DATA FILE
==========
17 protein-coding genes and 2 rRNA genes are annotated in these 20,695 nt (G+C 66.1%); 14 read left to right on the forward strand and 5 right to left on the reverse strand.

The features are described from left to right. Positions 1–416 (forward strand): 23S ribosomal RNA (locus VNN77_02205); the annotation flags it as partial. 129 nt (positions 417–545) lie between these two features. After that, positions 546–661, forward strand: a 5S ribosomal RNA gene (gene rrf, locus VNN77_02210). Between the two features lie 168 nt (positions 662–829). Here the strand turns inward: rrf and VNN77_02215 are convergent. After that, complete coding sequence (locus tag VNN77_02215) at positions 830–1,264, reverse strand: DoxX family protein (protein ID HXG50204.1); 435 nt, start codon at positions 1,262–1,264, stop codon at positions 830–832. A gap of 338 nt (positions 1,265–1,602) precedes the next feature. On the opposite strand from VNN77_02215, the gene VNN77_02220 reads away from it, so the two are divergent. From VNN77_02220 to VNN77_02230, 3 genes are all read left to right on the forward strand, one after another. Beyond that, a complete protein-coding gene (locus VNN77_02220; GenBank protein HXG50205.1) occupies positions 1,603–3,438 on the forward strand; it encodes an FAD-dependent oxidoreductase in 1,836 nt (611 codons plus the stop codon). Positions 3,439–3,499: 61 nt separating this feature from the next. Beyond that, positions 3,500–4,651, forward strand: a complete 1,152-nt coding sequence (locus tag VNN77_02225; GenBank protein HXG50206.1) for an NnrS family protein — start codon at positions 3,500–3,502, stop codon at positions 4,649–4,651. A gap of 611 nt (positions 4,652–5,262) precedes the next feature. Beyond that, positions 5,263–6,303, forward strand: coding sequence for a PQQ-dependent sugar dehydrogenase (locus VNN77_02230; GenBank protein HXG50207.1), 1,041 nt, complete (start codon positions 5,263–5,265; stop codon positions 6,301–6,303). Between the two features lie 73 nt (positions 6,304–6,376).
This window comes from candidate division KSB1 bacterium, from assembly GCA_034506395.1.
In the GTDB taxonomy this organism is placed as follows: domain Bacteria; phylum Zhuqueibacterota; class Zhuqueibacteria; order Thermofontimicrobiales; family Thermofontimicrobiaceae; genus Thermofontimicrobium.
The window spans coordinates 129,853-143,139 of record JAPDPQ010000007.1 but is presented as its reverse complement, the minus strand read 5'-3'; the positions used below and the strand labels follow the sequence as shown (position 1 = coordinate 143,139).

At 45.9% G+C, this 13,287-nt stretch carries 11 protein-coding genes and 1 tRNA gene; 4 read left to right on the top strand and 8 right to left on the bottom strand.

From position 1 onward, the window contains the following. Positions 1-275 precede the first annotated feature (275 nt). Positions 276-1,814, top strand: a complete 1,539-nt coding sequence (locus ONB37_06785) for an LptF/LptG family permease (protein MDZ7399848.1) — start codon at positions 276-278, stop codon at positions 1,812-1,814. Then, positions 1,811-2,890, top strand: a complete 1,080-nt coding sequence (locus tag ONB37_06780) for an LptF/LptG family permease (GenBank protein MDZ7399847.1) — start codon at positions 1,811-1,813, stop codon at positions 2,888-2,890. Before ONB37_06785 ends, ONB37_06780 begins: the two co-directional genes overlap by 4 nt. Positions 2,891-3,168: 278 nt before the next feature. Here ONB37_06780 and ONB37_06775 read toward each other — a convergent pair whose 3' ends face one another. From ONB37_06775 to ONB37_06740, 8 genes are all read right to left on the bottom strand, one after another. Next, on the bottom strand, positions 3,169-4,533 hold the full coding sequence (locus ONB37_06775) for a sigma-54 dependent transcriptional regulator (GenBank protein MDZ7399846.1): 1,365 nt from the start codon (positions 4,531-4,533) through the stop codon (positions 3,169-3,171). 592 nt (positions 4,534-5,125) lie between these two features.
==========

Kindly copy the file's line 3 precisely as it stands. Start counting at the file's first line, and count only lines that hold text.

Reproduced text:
This window comes from candidate division KSB1 bacterium, from assembly GCA_034506395.1.